wood glue in cold garage

I work almost exclusively in an unheated garage (in Michigan). During the winter months I tend to only work on the more fair days but I would like to find a wood glue (if one exists) that can be stored in a garage where temperatures get below freezing. Does such beast exist and if so what kind of extremes are we talking.
Thanks in advance
PS:Please do not try to contact via the address, it is jsut for google posting purposes.
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I use TiteBond pretty much exclusively now, having forsaken Elmer's long ago. I notice some increased thickness but it does work ok here. With that said, winters in Oklahoma usually don't go below about 10 degrees F, but like you I work in a completely unheated garage. Usually the only way I get heat out there is to spend 30 minutes welding something. ;) I built my wife's 3 china cabinets out there last winter in about 30 degree weather and they're fine.
The label does say that temperatures below freezing will "not affect this product, though may cause thickening".
Michigan is alot colder, so I don't know what your results may be, but good luck!
George

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======================A simple small box 12"x12 " or so...with a small electric light (15 watt ).. is what I use every wnter...
Bob Griffiths
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I use the box, not the light. I just carry glue and paints into the house. Ed
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Get an old refrigerator, and put a 25 watt bulb in it, and store stuff without worry of freeze. You can put a baseboard thermostat on it to prevent overheating.
--
Jim in NC



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On 27 Oct 2003 18:40:01 -0800, snipped-for-privacy@yahoo.com (daryl1138) wrote:

When I've worked in setups like yours, I simply built some trays with handles to hold stuff that shouldn't freeze. At the end of each session, I simply brought the trays inside and stored them.
Brightly painted milk crates also work well. At most, you'll probably have one or two.
This is less of a pain then you'd think and also works well for materials stored in trucks.
Barry
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i've used tightbond for decades. When I was in an unheated shop, I just let it stay out there. If it was warm enough to work in the shop, it was warm enough for the glue to set up. I've had it freeze, and its worked fine after thawing. When its cold, it gets a bit thick and stiff, but still works OK..... I'm in New hampshire, so Cold here means something in the -15 to -20 F range....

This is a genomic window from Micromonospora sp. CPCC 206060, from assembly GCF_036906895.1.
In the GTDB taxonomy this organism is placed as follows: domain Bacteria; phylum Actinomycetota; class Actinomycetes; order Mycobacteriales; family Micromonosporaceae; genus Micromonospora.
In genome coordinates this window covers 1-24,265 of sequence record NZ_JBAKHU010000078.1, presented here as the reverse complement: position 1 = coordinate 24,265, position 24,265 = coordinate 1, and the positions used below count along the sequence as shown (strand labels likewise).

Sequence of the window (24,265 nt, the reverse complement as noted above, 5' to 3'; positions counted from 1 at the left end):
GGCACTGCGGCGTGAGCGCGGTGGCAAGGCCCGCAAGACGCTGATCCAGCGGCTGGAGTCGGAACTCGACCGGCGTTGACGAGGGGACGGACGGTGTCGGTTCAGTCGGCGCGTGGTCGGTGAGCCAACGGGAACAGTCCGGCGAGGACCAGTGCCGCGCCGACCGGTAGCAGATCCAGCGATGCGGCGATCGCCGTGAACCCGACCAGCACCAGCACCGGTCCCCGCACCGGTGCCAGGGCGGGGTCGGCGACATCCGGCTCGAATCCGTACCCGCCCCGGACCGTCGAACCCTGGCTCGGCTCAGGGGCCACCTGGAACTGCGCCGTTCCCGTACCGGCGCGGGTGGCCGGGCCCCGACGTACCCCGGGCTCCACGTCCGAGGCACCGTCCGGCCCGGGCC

--JD

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On 27 Oct 2003 18:40:01 -0800, snipped-for-privacy@yahoo.com (daryl1138) wrote:

Maybe--I havn't heard about such glue. But the typical yellow carpenter's glue (made from milk I believe) should not be subjected to freezing temperatures. I'd like to hear about glues that can be frozen, though.
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Phisherman states:

First, yellow glues are PVAs, not made from milk--you're thinking of casein glues, I believe.
Second, most PVAs can be frozen and used after thawing, but there are a limited number of cycles.
Third, using cold glue in a cold shop is a great way to get a weak joint that will fail prematurely.
Charlie Self "Ain't no man can avoid being born average, but there ain't no man got to be common." Satchel Paige
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My yellow glue froze last year in my shop. It turned into something resembling stiff yellow foam. It never returned to a liquid state and I threw it out.
One thing I'm going to try is putting a refrigerator in my (frozen) shop. Having a supply of brewskies near at hand always improves my woodworking and I'm thinking the fridge might keep the glues and stuff from freezing.
Anyone tried this?
Charlie Self wrote:

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Refrigerators in cold areas are another potential problem. It may or may not work. Some will cease working completely from the cold as they are designed for ambient over 50 degrees.
If the ambient gets below freezing, so will the inside of the fridge, it will just take longer as it is insulated. Ed
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On Tue, 28 Oct 2003 09:33:02 -0500, Bill Delphenich

I love beer, but I love woodworking more. The trick is keeping the two separate for safety sake.
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Bill Delphenich wrote:

It probably would keep them from freezing, I'd expect.
Brewkies in the shop sounds like a bad plan unless you're one of those guys who can drink five gallons of beer without getting wasted. Me, after just one I don't trust myself to use power tools (especially not the table saw), and after two I don't trust myself to use hand tools. I get sloshed on three beers usually. Four I'm completely hammered, and five I'm a pukey duck.
--
Michael McIntyre ---- Silvan < snipped-for-privacy@users.sourceforge.net>
Linux fanatic, and certified Geek; registered Linux user #243621
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